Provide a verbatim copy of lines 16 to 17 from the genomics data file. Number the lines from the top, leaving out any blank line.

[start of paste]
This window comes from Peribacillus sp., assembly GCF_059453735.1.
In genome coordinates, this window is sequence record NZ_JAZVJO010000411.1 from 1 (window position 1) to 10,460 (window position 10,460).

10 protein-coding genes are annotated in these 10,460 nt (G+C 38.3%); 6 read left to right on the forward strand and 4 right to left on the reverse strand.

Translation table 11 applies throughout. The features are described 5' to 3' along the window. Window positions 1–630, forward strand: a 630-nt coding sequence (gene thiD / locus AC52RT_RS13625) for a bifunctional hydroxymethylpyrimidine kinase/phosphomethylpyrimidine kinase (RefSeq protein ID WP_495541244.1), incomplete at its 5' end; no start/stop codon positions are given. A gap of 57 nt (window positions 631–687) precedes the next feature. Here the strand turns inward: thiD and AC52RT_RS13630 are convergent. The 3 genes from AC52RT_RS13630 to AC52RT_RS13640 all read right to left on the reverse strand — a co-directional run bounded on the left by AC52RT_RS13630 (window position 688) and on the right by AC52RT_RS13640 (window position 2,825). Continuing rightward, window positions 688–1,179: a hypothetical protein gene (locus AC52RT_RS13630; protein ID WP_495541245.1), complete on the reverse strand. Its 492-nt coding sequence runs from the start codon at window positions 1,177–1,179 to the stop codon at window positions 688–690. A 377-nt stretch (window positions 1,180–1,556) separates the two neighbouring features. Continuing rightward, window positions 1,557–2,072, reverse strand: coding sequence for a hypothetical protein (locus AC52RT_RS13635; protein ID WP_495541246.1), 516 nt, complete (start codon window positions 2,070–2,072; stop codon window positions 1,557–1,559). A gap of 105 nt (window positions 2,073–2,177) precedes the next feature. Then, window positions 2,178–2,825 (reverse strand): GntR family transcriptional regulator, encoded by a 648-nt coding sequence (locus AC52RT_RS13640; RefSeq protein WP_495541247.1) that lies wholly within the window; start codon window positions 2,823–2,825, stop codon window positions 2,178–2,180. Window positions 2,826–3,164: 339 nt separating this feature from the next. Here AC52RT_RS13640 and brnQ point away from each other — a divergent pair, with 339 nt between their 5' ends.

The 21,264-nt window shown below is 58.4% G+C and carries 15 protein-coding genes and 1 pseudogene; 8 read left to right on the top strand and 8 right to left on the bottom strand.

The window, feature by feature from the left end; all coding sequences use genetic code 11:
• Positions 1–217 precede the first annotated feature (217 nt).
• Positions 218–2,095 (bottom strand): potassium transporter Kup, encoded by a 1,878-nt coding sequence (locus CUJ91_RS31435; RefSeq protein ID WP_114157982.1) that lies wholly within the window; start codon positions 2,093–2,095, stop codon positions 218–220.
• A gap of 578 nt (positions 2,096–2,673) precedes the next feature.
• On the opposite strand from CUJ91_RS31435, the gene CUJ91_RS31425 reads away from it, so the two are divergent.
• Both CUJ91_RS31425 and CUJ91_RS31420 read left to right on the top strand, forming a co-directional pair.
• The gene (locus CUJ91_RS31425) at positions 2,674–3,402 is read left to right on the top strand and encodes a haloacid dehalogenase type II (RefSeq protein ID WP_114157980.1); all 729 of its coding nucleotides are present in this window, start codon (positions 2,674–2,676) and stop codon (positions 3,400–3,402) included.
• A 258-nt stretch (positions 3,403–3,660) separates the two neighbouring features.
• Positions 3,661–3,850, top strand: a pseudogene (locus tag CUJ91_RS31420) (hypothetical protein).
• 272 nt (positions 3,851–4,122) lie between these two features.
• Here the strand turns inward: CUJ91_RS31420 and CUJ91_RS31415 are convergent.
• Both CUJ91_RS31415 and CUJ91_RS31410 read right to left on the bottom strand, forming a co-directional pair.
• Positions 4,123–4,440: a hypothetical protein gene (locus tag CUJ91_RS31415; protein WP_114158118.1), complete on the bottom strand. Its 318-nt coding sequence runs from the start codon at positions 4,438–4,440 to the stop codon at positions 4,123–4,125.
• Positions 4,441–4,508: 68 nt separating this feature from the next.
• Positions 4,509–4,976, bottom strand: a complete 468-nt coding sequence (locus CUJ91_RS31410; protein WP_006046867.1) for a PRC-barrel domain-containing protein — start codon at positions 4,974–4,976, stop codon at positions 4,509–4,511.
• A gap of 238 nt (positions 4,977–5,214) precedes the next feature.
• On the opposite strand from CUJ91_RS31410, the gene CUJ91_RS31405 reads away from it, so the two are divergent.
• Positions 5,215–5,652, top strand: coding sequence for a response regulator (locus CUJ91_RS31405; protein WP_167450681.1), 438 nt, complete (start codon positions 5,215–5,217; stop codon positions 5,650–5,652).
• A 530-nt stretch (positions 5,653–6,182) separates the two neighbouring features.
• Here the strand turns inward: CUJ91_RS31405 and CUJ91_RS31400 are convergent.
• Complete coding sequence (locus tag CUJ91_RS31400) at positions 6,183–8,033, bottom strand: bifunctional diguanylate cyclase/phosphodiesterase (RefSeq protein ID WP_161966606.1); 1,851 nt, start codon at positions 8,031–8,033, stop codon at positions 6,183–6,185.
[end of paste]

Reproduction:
• Here the strand turns inward: CUJ91_RS31420 and CUJ91_RS31415 are convergent.
• Both CUJ91_RS31415 and CUJ91_RS31410 read right to left on the bottom strand, forming a co-directional pair.